I helped her back into the kitchen chair. Rubbing my stethoscope on my thigh to warm it, I placed it on her chest. I frowned at the whoosh whoosh. Mrs. S had a profound heart murmur. I gazed down at her hand on the teacup and nodded to myself. Her nail beds were blue, the cyanosis was getting worse because of her weakening heart.
Moving the stethoscope to her back, I listened to her lungs.
“Deep breath.” I pressed my lips together when I heard the expected crackle, a sign that fluid was still building up in her lungs. “Did you get the pneumonia vaccination?” I asked, pocketing my stethoscope.
My patient nodded. She wasn’t sick, she was just old.
The kettle on the counter beeped, and I stood, pulling it from the base. Pouring a cup for both of us, I left room for milk. I didn’t like tea, but I poured one for myself anyway. Mrs. S insisted on it every time I came, and I decided pretty quickly that this wasn’t a battle I wanted to fight.
The china rattled slightly as I set it down on the table atop the cotton tablecloth.
Adding milk and sugar with her unsteady hand, she stirred her cup. “I want you to tell my daughter not to come here.”
I laughed, “Why? Kira and her husband brought you here because they were worried. She didn’t think that you were getting the care you needed in Russia.”
“My daughter wants one thing.” Her gaze told me that I should know what she referred to. “I was fine in the mother country. I don’t like it here. Food tastes strange. American’s are self-serving and wasteful. Everyone fake smile all the time, hmmph.”
I cringed, knowing I probably fell into that last category and added a sugar cube to my drink. “I’m sure not everyone here is like that.”
She muttered something in Russian and took her cup, pulling the teabag out, leaving a trail of milky water on the tablecloth.
While Mrs. S drank her tea, I shuffled the deck of cards that sat on the table.
She gave me a sly smile, “So, you think you’ll be able to beat an old woman today?”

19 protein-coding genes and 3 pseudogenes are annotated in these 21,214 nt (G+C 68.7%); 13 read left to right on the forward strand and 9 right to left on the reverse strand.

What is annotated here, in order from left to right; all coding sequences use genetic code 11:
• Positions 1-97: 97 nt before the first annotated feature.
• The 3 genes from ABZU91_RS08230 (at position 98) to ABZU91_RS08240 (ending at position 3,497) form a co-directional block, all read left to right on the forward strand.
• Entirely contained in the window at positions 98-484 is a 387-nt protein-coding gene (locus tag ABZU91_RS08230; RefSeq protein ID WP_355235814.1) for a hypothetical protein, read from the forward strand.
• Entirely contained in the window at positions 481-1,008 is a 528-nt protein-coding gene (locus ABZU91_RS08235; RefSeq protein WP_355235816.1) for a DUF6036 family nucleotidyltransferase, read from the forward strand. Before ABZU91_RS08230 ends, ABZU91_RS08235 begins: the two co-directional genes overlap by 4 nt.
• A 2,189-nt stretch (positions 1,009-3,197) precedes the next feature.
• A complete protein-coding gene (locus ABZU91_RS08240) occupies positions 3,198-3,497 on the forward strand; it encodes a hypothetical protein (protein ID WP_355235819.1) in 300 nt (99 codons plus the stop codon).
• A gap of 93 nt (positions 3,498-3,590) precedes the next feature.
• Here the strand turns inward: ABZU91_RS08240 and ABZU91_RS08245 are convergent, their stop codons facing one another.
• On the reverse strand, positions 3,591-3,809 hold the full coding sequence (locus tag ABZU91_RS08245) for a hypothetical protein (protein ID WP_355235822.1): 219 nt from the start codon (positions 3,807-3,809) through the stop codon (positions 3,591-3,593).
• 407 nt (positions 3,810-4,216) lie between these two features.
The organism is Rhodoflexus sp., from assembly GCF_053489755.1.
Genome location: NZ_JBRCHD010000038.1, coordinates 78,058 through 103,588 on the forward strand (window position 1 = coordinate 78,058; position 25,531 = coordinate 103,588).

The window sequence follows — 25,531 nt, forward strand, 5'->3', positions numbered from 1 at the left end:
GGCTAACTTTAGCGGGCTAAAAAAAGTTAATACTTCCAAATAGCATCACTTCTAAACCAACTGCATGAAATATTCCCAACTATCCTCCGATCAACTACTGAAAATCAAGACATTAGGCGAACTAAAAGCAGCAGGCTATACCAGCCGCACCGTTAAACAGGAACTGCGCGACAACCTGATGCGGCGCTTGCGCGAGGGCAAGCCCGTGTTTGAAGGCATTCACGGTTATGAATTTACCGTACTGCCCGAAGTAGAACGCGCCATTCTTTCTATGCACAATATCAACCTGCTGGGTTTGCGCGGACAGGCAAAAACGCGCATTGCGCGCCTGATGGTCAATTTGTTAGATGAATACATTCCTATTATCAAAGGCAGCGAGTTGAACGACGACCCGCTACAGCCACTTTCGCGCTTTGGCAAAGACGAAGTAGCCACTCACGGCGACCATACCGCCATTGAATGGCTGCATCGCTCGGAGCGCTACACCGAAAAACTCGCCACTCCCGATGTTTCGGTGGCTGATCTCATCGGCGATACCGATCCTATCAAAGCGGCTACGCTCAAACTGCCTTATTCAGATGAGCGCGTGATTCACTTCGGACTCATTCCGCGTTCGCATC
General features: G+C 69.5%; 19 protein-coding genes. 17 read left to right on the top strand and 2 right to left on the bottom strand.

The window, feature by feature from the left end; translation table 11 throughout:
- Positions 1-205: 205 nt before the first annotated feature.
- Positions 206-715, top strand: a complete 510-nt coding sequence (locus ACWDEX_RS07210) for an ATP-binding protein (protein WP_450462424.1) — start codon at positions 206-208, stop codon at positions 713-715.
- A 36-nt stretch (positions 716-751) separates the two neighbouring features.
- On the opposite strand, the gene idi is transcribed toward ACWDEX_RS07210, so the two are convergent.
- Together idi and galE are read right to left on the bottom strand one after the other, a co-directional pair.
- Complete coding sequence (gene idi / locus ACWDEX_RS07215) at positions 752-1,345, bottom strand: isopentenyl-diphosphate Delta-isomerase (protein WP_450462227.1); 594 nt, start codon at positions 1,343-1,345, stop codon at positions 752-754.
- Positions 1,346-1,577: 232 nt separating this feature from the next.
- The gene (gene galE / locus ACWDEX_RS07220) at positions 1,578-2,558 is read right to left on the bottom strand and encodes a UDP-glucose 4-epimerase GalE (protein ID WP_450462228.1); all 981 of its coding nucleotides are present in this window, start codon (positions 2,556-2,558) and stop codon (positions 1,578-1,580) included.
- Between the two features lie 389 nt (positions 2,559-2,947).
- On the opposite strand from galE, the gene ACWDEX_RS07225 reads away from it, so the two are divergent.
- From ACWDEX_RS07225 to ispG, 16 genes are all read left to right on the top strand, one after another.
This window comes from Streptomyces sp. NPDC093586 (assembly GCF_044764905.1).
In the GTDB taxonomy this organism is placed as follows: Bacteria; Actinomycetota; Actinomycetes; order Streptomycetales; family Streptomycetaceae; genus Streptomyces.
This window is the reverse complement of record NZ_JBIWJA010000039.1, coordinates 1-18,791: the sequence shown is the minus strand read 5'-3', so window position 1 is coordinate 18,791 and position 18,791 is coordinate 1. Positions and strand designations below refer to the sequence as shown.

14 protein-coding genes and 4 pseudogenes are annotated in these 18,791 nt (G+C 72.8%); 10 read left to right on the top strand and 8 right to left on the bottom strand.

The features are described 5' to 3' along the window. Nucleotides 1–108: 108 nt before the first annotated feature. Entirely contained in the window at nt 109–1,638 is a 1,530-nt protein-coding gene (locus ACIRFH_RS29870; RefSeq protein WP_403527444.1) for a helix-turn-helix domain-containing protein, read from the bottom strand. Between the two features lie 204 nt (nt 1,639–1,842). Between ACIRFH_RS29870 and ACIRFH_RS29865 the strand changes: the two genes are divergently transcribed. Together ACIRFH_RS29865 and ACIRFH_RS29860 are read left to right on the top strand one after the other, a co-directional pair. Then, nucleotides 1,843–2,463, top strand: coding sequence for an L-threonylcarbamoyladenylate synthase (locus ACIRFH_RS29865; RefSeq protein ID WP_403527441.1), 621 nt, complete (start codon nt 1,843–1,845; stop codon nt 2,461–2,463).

I laughed and shrugged, “Hey, your streak is bound to end sooner or later.”
After dealing the cards, we sat there a moment sorting our hands.
“You start,” I told her, setting down the first card.
“How is your mother?” Her dark eyes darted between me and the cards from beneath her white brows.
I sighed, “She isn’t eating much. She’s on dialysis still. The doctors were hoping it would be temporary…I gave fluids this morning, so hopefully, that’ll help.” I trailed off, my mind going to possible solutions to help my mom.
Mrs. S played a card before patting my arm with her free hand. “You are good daughter. You know what they gave me in Russia to cure me?”
I laughed, “I don’t know. One of your tinctures?”
“You laugh, but nothing work like krov moroy. It makes every ailment better. You should ask Alexei.” “What’s krov moroy? I’ve never heard of it.” I played my card and sipped my tea.
“The blood of a vampire,” my patient whispered.
She continued, “It cures arthritis, gout, it mends muscles and bones. It fixes stomach issues, woman issues…What is the disease of your mother?”
I pursed my lips before answering, “Lupus. Mrs. S, where are you getting this idea? If vampires really existed, and if their blood did any of this, then some drug company would already have refined it and be making a killing.”
We locked eyes, and she gave me a sad look before laying another card.
After playing a while in silence, I finally spoke, “I’m sorry. I didn’t mean to upset you.”
She smiled, “It isn’t your fault child, most don’t know of the moroi, but I’m an old woman and not bound to keep secrets any longer.”
I wondered if her beliefs were religious or regional. Growing up, mine had been both. My family had lived in the same place for generation upon generation. My aunt was known as the local Curandera, or healer. I remember her praying and running a raw egg over me after I’d gotten sick with mono. I wasn’t convinced that I’d been cursed with the evil eye, but I did get better. It made me wonder if vampire blood was the name of an herbal remedy.